Climate Justice: Environmental Movement Needs a Soul-Searching Reset

Planet of the Humans
Planet of the Humans

Third contribution to a discussion about the new documentary “Planet of the Humans”.  Read the other contributions here

by Rosemary Kean

The proficiency of corporate capitalism in co-opting ideas and people that threaten its demand for infinite growth is demonstrated in the history of the US environmental movement. Earth Day 2020 marked 50 years since the annual Spring celebration on April 22 began. Its ‘golden anniversary’ has prompted a number of somber reflections on our worsening climate crisis, including the documentary Planet of the Humans and the article in Common Dreams titled “Abolish Earth Day”.

Jeff Gibbs’ and Michael Moore’s Planet of the Humans puts the spotlight on some of the environmental movement’s leaders, including Bill McKibben (, The End of Nature), Michael Brune (Sierra Club) and Al Gore (An Inconvenient Truth, 2006). Planet of the Humans addresses environmental problems of industrial wind power and solar energy, the use of fossil fuels in their production, and the limitations of their usefulness.

The outcry against Planet of the Humans by activists including Naomi Klein and Josh Fox asserts that the film misstates the facts, so much so that it should be ‘taken down’. Timmon Wallis, life long peace activist, author, and Executive Director of NuclearBan.US, describes Jeff Gibbs as a ‘skeptic’, the film as ‘toxic’, and asserts that it doesn’t offer solutions to the looming climate catastrophe.

In narrating Planet of the Humans, Gibbs states that the idea that green, alternative energy will save us is an illusion, perhaps akin to a dream of immortality. The film portrays unflinchingly many scenes of industrial extractive capitalism. In one, Vermonters are surveying an industrial wind turbine site on a formerly verdant hillside. They express regret that the legacy left to their children after the 20 year lifetime of the wind project, with profits going to out of state international corporate owners, will be another iteration of mountaintop removal.

In “Abolish Earth Day”, Markie Miller and Chrystal Jankowski contend that there is another illusion that environmentalists are suffering under- the illusion that the law is on their side. Miller and Janowski are organizers in Toledo, Ohio, affiliated with the Community and Environmental Legal Defense Fund (CELDF). They are working to help Ohio citizens to stop oil and gas injection wells from being installed in their communities among other on the ground environmental assaults. They write that laws that supposedly protect the environment “have systematically failed to guard against mass species die-offs, the climate crisis, deadly air pollution, the corporatization of freshwater, and the largest loss of biodiversity in human history.”

Miller and Jankowski describe local people struggling with laws and a court system “that continues to permit the very harms that the communities want to prevent.” The message of “Abolish Earth Day” is perhaps just as provocative as the message put on screen by Gibbs and Moore: “It’s time environmentalists finally let go of the blind faith they have in the current environmental laws and regulatory system. Doing so will allow them to work in more meaningful solidarity with other movements who have also been abandoned by the law.”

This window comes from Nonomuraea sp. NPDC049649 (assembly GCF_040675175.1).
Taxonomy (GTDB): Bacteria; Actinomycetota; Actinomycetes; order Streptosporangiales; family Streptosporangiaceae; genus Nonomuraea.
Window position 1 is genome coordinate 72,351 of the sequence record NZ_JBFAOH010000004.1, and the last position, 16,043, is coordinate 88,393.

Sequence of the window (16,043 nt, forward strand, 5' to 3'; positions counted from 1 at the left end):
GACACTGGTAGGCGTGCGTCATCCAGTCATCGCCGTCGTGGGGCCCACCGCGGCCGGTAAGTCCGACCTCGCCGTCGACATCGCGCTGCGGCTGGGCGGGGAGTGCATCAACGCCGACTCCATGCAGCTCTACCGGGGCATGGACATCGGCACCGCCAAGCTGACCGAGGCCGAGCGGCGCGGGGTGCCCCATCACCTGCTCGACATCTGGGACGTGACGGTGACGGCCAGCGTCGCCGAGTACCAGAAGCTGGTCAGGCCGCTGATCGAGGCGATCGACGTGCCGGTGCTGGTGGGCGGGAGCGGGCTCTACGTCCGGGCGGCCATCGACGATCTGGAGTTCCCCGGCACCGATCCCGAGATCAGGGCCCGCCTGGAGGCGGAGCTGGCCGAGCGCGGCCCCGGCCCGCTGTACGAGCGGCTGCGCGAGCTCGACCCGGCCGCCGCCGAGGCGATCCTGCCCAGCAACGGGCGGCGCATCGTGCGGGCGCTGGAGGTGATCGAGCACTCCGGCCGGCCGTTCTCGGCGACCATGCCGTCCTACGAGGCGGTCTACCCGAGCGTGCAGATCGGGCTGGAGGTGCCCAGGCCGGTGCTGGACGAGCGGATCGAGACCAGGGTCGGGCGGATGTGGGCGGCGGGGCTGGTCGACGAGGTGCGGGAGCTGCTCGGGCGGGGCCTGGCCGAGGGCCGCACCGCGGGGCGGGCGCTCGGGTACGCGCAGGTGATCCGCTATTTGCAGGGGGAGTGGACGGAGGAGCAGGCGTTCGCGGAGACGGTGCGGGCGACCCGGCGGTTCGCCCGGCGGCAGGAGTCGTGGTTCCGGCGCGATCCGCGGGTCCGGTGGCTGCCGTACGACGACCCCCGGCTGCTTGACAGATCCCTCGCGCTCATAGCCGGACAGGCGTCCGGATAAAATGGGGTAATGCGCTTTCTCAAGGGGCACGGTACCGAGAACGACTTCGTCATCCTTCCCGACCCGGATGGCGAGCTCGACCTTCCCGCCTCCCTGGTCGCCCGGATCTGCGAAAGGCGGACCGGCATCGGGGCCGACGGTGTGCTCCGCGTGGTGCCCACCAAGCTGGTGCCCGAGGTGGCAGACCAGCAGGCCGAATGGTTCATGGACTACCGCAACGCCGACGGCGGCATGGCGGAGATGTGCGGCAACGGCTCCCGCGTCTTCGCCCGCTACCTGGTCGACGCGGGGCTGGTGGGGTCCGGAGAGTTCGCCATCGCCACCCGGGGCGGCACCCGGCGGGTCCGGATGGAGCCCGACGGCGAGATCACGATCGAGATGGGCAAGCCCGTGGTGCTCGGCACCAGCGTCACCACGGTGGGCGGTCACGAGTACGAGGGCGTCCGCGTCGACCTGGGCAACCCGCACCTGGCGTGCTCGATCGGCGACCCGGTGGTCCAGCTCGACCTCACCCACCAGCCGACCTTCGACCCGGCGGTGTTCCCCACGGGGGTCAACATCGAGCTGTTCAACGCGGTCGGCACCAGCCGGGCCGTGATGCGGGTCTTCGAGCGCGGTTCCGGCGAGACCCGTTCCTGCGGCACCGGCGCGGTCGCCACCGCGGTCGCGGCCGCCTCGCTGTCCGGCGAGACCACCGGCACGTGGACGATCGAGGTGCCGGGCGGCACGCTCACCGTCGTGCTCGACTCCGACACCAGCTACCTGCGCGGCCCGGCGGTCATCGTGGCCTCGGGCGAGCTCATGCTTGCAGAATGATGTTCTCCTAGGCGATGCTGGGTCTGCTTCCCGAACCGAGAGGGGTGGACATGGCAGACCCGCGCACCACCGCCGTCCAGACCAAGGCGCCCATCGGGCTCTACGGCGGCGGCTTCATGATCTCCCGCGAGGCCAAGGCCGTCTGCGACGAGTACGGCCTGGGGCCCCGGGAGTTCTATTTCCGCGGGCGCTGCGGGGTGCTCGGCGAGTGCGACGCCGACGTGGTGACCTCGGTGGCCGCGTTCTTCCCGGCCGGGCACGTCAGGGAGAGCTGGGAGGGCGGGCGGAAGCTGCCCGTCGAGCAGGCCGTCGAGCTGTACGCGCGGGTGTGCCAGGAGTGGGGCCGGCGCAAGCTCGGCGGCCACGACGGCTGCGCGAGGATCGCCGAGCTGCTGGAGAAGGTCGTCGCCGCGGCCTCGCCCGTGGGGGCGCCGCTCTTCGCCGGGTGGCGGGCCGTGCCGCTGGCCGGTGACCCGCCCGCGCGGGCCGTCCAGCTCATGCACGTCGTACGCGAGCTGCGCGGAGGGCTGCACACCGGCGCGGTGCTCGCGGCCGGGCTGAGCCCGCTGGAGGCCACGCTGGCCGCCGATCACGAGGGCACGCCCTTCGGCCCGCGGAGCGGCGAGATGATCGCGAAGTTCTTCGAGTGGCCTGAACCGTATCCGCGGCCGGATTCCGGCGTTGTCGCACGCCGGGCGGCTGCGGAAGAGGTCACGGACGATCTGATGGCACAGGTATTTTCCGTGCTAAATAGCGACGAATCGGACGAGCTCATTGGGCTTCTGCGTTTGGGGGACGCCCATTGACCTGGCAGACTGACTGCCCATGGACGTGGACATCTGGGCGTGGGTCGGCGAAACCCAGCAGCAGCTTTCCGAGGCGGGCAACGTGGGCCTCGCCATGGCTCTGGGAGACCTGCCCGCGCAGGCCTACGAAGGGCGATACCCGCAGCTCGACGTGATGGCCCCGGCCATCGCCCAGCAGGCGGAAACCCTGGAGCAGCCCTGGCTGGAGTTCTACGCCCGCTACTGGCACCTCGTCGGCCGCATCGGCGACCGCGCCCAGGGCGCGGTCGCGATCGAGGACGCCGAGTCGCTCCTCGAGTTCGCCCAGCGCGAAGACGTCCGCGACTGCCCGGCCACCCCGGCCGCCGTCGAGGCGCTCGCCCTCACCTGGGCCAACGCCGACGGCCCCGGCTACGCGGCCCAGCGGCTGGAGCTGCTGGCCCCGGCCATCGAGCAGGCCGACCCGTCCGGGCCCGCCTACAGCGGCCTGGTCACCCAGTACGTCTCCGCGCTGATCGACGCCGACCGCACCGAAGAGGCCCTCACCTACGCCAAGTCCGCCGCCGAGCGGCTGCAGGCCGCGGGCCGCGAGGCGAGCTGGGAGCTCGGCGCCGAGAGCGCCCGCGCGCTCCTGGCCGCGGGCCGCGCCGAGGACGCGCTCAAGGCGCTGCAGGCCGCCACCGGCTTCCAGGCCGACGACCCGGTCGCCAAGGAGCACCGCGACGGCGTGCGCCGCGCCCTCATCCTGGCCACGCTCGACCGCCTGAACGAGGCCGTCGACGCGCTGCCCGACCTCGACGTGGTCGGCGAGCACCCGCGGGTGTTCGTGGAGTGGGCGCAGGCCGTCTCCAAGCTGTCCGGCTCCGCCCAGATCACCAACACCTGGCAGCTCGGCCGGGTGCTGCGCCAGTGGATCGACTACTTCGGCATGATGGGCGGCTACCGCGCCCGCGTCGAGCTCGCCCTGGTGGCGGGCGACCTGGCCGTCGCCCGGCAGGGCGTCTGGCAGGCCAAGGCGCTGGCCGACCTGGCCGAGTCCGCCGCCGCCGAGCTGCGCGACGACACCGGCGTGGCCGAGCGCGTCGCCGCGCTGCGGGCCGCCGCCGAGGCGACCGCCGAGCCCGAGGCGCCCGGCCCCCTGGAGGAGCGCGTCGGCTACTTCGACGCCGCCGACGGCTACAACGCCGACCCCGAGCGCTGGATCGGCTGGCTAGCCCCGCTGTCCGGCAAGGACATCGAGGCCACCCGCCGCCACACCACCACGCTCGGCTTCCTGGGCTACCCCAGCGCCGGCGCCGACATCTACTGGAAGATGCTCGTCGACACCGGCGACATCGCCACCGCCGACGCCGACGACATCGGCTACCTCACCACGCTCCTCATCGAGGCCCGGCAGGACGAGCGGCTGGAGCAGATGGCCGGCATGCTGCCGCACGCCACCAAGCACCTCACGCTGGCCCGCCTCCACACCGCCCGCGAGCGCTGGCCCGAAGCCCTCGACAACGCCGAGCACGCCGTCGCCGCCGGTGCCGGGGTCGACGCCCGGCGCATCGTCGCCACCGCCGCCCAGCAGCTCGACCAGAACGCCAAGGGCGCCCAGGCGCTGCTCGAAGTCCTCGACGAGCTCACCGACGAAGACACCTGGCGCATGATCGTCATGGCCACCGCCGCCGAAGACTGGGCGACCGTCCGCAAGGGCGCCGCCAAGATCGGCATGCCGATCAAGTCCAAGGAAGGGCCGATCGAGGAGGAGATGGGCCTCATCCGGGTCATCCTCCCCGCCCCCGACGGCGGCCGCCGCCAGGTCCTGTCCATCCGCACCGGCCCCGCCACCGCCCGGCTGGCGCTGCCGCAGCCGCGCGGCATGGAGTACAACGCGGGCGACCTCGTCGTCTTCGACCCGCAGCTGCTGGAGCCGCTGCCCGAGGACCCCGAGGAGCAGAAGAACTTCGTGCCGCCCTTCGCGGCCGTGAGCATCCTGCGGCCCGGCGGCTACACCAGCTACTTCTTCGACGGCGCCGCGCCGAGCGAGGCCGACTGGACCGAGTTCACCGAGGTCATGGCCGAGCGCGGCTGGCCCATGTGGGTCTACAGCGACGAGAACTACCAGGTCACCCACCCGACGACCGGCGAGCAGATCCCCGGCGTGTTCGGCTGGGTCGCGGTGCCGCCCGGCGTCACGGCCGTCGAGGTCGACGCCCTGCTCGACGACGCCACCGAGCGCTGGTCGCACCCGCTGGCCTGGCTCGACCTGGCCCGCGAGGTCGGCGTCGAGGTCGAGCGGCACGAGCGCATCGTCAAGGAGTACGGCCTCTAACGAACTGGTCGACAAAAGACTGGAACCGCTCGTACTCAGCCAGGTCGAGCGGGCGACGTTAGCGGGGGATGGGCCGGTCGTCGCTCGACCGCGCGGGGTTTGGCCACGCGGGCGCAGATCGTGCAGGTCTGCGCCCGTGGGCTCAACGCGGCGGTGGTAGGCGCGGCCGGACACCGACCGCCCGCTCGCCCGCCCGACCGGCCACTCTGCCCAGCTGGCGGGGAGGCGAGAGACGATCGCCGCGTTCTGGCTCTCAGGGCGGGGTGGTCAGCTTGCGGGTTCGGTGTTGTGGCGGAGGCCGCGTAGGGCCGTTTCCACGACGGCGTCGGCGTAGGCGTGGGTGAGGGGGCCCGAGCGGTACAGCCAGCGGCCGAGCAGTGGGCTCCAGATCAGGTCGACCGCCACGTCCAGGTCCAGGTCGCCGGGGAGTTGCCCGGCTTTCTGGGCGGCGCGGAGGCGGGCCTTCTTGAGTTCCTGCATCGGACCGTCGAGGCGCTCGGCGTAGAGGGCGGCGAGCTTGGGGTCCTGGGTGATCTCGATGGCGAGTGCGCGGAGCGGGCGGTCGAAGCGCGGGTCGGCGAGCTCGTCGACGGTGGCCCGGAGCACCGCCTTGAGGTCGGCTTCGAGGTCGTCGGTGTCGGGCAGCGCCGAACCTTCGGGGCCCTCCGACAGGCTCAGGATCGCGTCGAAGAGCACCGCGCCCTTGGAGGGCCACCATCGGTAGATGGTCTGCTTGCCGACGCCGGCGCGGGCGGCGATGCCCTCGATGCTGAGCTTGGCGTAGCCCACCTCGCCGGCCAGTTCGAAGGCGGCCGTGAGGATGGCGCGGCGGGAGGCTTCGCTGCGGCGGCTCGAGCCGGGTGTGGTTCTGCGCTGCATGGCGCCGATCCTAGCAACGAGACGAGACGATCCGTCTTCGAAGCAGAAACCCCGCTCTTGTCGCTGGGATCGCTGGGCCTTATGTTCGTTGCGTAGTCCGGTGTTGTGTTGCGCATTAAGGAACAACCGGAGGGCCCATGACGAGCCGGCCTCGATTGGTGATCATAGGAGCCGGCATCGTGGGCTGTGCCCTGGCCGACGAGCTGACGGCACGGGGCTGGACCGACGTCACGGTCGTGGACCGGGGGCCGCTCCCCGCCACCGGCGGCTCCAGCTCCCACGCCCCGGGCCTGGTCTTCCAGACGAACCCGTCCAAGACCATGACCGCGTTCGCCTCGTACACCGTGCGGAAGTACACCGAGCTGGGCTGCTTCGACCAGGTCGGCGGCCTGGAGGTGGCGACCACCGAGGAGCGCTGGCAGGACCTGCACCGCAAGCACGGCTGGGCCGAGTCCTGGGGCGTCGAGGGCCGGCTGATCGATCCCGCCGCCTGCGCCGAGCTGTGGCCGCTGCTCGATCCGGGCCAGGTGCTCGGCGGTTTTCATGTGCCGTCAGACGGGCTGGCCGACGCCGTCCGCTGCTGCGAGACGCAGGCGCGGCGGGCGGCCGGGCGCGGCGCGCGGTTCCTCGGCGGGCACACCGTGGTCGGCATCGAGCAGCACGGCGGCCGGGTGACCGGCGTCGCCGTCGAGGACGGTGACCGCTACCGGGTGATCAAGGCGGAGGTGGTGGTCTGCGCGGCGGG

Both “Abolish Earth Day” and Planet of the Humans are telling us that something is fundamentally wrong with the way the environmental movement has been approaching our task. Smart, educated, and talented people in the climate justice movement are working hard and at the same time climate conditions are deteriorating to the point that we are now in a crisis situation.

Possible solutions to the crisis identified in Planet of the Humans are more radical than scaling up ‘green’ energy with profits going to the usual suspects. Recommendations are to 1) decrease energy consumption, 2) change the American consumer lifestyle, and 3) change the economic system. Though Senator Sanders has re-introduced the word ‘socialism’ into the US political discourse, it is nearly impossible for most Americans to imagine an economy not primarily motivated by profit, even in the sphere of health care. However, as we are seeing dramatic changes in our own personal routines and rapid federal, state, and local government responses to the Covid-19 pandemic, we also see that longstanding ways of doing business can change and change quickly.

Naomi Klein has said that the climate crisis has resulted from the economic system acting as though certain people and places are expendable.

Fundamental to preventing the worst outcomes of climate change is maintaining a laser focus on climate justice and following the leadership of marginalized communities. The Poor People’s Campaign, which addresses the intersectional oppressions of environmental degradation, racism, poverty, and militarism, is doing this. If marginalized groups who have been ‘abandoned by the law’ begin to work in solidarity, who knows what we might accomplish for climate, racial, and economic justice, perhaps even peace on earth?

There are many sources of inspiration for engaging in the struggle for climate justice. For some, seeing Planet of the Humans will strengthen a  commitment to ending species extinctions, maintaining biodiversity, and increasing the possibility that human life on earth may continue for many generations with climate justice for all. As Richard Heinberg concludes in his review at, Planet of the Humans “… starts a conversation we need to have, and it’s a film that deserves to be seen.”

— Rosemary Kean is co-chair of Massachusetts Peace Action’s board of directors and chairs is Racial Justice/ Decolonization Working Group